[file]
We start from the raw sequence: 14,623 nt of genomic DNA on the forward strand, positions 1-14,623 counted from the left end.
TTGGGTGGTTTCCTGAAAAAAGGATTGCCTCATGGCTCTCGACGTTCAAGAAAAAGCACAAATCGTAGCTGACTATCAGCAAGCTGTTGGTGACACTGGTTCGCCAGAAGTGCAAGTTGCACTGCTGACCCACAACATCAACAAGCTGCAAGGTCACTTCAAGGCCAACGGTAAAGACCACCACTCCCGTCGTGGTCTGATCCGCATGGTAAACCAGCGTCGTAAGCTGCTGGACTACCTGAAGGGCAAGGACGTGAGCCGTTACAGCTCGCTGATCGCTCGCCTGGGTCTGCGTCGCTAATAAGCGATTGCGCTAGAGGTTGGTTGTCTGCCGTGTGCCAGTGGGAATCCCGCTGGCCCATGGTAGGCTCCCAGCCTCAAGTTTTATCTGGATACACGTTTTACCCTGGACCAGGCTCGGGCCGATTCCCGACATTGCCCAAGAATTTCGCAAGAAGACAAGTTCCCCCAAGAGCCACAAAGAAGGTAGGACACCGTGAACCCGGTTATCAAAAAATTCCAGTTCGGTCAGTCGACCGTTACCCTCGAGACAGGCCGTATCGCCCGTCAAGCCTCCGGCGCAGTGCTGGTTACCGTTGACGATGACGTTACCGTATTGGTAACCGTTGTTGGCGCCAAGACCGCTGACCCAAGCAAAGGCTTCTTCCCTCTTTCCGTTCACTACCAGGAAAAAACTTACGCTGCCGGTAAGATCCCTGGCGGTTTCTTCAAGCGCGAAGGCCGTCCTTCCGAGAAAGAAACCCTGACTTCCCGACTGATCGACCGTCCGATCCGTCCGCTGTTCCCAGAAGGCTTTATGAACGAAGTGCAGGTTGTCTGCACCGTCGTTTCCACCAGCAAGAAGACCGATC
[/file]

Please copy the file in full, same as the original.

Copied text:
We start from the raw sequence: 14,623 nt of genomic DNA on the forward strand, positions 1-14,623 counted from the left end.
TTGGGTGGTTTCCTGAAAAAAGGATTGCCTCATGGCTCTCGACGTTCAAGAAAAAGCACAAATCGTAGCTGACTATCAGCAAGCTGTTGGTGACACTGGTTCGCCAGAAGTGCAAGTTGCACTGCTGACCCACAACATCAACAAGCTGCAAGGTCACTTCAAGGCCAACGGTAAAGACCACCACTCCCGTCGTGGTCTGATCCGCATGGTAAACCAGCGTCGTAAGCTGCTGGACTACCTGAAGGGCAAGGACGTGAGCCGTTACAGCTCGCTGATCGCTCGCCTGGGTCTGCGTCGCTAATAAGCGATTGCGCTAGAGGTTGGTTGTCTGCCGTGTGCCAGTGGGAATCCCGCTGGCCCATGGTAGGCTCCCAGCCTCAAGTTTTATCTGGATACACGTTTTACCCTGGACCAGGCTCGGGCCGATTCCCGACATTGCCCAAGAATTTCGCAAGAAGACAAGTTCCCCCAAGAGCCACAAAGAAGGTAGGACACCGTGAACCCGGTTATCAAAAAATTCCAGTTCGGTCAGTCGACCGTTACCCTCGAGACAGGCCGTATCGCCCGTCAAGCCTCCGGCGCAGTGCTGGTTACCGTTGACGATGACGTTACCGTATTGGTAACCGTTGTTGGCGCCAAGACCGCTGACCCAAGCAAAGGCTTCTTCCCTCTTTCCGTTCACTACCAGGAAAAAACTTACGCTGCCGGTAAGATCCCTGGCGGTTTCTTCAAGCGCGAAGGCCGTCCTTCCGAGAAAGAAACCCTGACTTCCCGACTGATCGACCGTCCGATCCGTCCGCTGTTCCCAGAAGGCTTTATGAACGAAGTGCAGGTTGTCTGCACCGTCGTTTCCACCAGCAAGAAGACCGATC